In various places, James Jordan makes the point that the death penalty depends on a theological view of law and punishment. This is true in the sense that human rulers can kill only if the Lord of life and death has delegated His authority. Christians who defend the death penalty believe that He has done just this.
But the death penalty depends on theology in another way too. If God is not judge, then a human court that imposes the death penalty renders a final decision about the accused. But if God is Judge, then a human court that imposes the death penalty sends the case on to the Supreme Court. The death penalty doesn’t take God’s prerogatives into its own hands; it leaves the final judgment to the Judge of heaven and earth.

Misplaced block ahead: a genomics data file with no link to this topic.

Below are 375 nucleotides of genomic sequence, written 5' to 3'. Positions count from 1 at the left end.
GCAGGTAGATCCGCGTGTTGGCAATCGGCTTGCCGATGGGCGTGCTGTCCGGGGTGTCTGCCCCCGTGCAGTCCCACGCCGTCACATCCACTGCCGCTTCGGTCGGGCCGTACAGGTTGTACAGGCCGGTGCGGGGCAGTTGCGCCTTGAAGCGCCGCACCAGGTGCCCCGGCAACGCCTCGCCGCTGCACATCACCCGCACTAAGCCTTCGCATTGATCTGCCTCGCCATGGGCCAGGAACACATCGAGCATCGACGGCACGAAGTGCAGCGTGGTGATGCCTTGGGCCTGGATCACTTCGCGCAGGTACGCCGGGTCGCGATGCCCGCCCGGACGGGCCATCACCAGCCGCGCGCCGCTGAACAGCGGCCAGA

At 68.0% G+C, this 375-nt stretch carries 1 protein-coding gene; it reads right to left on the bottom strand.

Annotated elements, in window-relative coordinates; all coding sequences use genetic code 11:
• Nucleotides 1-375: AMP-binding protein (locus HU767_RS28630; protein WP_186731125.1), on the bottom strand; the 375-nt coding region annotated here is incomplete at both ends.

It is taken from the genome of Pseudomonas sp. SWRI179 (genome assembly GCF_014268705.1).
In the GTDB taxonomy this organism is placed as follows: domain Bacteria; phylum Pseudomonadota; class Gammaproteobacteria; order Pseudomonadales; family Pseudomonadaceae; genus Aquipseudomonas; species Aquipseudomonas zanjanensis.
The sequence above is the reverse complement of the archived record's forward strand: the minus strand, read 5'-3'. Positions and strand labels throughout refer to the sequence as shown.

Jordan has also pointed out the relative weightiness of civil and church sanctions. Civil authorities have limited authority to kill, but they make no decision about the person’s eternal destiny. In declaring excommunication, church authorities are saying that in their judgment the person is destined for hell. Church decisions are not infallible, and the verdict may be reversed in the Supreme Court of heaven; but the church’s decision is still weightier than the civil authority’s, supported by Jesus’ promises about binding on earth and in heaven.
“Don’t fear him who destroys the body” – that is, don’t be afraid of civil rulers and their puny swords. God is the one to be feared because He “destroys both body and soul in hell” refers to God, but God has delegated even that authority, in a limited way to be sure, to human beings, to the church.